In Search of the Rare and Elusive DevOps Beastie

Steven Hill

Steven Hill

• Assuming that you can simply combine two important job functions into a single entity isn’t necessarily the best or smartest way of managing IT resources.
• Your environment may need a lot of work before you can effectively cross that line.
As IT professionals we’re constantly challenged to do more with less, and no one can argue that all of the wonderful flexibility offered by virtualization hasn’t fundamentally changed the nature of the data center in a remarkably short period of time. But simplifying the physical concerns of standing up servers and applications doesn’t necessarily mean that you can simply merge developer and operations functions into a single entity with a unified purpose. This is an evolutionary process, and — because bean counters are always looking for things like this to thin head counts — smart IT managers might want to head this off until they’ve taken an honest look at their environment.

Sure, it’s awesome to be able to give your development team high-level tools and APIs to that give access to resources that required more attention in the past, but this doesn’t really take into account the ongoing efforts that are still required of the operations team to cost, plan for and support critical applications for the long run. If you step back and look at it from an objective distance, there are a number of disciplines on either side of the DevOps relationship that don’t really cross over. And simply assuming that your development group should be concerned with — or has the time to deal with — the complexities faced by your operations team can be flawed reasoning. Call me old-fashioned, but I really don’t think this gives full credit to the challenges faced by the operations team and assumes that the development team should be saddled with that added responsibility.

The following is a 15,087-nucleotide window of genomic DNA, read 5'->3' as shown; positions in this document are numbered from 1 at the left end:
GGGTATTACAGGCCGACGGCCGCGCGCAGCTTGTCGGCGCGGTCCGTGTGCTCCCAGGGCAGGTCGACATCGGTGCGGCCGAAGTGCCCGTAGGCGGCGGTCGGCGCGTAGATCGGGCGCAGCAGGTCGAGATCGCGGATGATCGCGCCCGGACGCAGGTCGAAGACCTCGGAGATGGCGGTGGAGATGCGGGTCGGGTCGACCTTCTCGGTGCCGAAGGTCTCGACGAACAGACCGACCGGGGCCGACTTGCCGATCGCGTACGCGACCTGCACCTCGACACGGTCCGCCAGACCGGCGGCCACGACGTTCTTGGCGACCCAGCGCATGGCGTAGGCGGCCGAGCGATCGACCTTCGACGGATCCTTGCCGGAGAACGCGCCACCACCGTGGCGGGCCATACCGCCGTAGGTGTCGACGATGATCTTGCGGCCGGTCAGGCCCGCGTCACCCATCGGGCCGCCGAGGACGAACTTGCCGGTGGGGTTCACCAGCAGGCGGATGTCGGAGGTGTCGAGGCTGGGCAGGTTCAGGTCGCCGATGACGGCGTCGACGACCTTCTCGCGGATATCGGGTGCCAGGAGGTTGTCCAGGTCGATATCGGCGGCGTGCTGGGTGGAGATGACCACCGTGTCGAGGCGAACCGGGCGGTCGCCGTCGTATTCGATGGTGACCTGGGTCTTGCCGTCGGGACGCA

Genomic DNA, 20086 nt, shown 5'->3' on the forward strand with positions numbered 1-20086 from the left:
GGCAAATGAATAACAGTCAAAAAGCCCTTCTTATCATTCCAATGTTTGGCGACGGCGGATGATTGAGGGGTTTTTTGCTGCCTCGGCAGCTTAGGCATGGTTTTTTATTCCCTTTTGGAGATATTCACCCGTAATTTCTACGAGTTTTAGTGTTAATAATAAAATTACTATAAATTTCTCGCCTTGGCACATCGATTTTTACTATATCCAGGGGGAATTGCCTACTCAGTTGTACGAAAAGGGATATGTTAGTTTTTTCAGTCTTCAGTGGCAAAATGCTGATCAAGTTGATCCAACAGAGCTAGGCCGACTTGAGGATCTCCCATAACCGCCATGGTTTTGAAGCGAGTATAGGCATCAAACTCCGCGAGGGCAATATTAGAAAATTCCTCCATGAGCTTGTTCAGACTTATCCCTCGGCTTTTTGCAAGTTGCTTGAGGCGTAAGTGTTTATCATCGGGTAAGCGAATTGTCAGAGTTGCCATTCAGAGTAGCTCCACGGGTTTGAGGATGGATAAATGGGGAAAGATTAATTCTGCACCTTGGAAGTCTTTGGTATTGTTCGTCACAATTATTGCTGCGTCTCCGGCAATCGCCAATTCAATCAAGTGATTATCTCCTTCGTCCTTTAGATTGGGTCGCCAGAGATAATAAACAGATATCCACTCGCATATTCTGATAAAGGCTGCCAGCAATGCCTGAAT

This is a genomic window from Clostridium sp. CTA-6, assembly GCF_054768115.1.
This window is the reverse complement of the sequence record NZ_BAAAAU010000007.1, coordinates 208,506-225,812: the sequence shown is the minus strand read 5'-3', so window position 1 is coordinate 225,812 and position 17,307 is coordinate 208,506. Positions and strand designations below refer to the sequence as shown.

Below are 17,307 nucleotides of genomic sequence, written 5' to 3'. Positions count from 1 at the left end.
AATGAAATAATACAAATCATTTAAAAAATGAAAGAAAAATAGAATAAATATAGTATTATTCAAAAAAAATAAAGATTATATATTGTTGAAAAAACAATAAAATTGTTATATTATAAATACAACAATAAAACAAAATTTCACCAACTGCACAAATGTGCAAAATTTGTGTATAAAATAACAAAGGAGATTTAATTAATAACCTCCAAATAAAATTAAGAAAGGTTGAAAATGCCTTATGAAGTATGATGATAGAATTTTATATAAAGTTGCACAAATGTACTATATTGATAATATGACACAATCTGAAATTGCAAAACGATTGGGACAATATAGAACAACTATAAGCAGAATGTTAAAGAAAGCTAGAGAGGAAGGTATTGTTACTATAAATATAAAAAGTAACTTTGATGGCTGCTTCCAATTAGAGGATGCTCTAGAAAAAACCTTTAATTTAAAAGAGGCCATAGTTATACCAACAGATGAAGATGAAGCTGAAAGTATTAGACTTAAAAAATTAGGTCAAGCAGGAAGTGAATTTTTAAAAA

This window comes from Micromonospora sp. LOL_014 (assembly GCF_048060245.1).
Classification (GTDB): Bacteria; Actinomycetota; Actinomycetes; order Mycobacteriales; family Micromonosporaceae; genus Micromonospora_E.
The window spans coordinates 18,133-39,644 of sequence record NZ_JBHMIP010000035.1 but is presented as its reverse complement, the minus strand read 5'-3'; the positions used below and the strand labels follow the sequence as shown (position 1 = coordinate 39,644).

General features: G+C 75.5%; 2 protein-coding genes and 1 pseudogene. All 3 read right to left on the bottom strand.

Is this the way things may eventually work? I believe so, perhaps in the future. For now, it would certainly be in your best interests to consider the possible use cases for DevOps in your environment going forward, especially as you merge into more cloud-based solutions. That being said, unless you’ve already adopted such a complete level of data center abstraction that your systems automatically take into account the ongoing challenges of compliance, cost-control, SLA management, charge-back, troubleshooting, and every other little thing that comes into play after development launches an app, then you have more work to do before you can actually corral a herd of DevOps you can call your very own. Send me a picture when you do, I bet they’re cute as the dickens.

 

About Steven Hill
Steven is responsible for covering the emerging technologies that are remapping the traditional data center landscape. These include software and hardware products that are needed to support public and private cloud infrastructures, as well as the underlying virtualization and orchestration technology required to enable process automation and workload management.

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